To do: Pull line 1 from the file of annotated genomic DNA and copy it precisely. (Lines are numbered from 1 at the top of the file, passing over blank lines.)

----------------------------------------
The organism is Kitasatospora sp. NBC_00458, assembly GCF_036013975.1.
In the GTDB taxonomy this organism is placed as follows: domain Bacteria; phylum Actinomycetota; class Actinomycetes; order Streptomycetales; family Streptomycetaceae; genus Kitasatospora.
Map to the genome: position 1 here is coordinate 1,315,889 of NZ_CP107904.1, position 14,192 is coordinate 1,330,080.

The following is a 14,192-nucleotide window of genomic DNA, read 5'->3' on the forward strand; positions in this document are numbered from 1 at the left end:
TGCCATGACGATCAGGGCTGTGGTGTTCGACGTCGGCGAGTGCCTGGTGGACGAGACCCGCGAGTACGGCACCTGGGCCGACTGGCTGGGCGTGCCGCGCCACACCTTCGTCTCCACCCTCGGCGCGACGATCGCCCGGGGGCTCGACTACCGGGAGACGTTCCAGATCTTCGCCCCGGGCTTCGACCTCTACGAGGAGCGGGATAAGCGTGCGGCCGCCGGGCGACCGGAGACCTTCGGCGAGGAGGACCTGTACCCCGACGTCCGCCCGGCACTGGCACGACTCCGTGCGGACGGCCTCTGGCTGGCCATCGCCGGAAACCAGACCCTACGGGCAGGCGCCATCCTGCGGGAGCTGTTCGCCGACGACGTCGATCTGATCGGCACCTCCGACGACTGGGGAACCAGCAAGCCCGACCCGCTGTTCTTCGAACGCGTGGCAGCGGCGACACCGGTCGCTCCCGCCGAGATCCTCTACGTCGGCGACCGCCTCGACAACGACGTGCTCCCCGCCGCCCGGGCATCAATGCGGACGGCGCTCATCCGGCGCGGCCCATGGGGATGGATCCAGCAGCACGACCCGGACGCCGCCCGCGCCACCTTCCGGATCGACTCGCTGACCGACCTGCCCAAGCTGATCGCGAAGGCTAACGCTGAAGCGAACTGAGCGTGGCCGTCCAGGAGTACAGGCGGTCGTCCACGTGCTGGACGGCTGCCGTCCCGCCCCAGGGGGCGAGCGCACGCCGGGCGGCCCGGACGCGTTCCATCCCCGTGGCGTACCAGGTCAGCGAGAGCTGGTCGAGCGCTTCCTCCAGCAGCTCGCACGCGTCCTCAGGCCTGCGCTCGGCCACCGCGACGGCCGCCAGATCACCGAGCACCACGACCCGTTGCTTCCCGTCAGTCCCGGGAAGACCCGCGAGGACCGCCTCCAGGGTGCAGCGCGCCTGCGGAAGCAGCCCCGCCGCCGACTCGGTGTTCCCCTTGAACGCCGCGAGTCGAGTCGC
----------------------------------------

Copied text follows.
The organism is Kitasatospora sp. NBC_00458, assembly GCF_036013975.1.